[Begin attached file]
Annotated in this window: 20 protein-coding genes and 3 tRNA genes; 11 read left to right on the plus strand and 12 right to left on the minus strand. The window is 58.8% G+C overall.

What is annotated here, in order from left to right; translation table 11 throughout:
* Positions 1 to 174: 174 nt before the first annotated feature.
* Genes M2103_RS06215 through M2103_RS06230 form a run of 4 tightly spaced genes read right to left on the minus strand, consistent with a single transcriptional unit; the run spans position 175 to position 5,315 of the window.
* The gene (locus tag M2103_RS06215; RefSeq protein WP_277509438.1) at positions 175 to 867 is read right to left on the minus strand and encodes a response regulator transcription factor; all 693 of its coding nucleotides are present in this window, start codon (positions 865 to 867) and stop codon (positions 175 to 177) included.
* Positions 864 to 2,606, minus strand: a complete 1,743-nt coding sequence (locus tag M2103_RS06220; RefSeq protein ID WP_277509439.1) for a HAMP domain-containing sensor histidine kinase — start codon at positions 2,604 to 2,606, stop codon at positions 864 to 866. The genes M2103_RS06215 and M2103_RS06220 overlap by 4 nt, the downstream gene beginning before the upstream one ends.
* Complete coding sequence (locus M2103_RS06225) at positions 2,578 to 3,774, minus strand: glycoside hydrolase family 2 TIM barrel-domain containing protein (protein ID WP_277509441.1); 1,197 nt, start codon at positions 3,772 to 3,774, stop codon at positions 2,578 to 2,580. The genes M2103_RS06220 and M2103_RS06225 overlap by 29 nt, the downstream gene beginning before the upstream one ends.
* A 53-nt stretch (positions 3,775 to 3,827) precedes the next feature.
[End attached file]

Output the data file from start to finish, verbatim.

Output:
Annotated in this window: 20 protein-coding genes and 3 tRNA genes; 11 read left to right on the plus strand and 12 right to left on the minus strand. The window is 58.8% G+C overall.

What is annotated here, in order from left to right; translation table 11 throughout:
* Positions 1 to 174: 174 nt before the first annotated feature.
* Genes M2103_RS06215 through M2103_RS06230 form a run of 4 tightly spaced genes read right to left on the minus strand, consistent with a single transcriptional unit; the run spans position 175 to position 5,315 of the window.
* The gene (locus tag M2103_RS06215; RefSeq protein WP_277509438.1) at positions 175 to 867 is read right to left on the minus strand and encodes a response regulator transcription factor; all 693 of its coding nucleotides are present in this window, start codon (positions 865 to 867) and stop codon (positions 175 to 177) included.
* Positions 864 to 2,606, minus strand: a complete 1,743-nt coding sequence (locus tag M2103_RS06220; RefSeq protein ID WP_277509439.1) for a HAMP domain-containing sensor histidine kinase — start codon at positions 2,604 to 2,606, stop codon at positions 864 to 866. The genes M2103_RS06215 and M2103_RS06220 overlap by 4 nt, the downstream gene beginning before the upstream one ends.
* Complete coding sequence (locus M2103_RS06225) at positions 2,578 to 3,774, minus strand: glycoside hydrolase family 2 TIM barrel-domain containing protein (protein ID WP_277509441.1); 1,197 nt, start codon at positions 3,772 to 3,774, stop codon at positions 2,578 to 2,580. The genes M2103_RS06220 and M2103_RS06225 overlap by 29 nt, the downstream gene beginning before the upstream one ends.
* A 53-nt stretch (positions 3,775 to 3,827) precedes the next feature.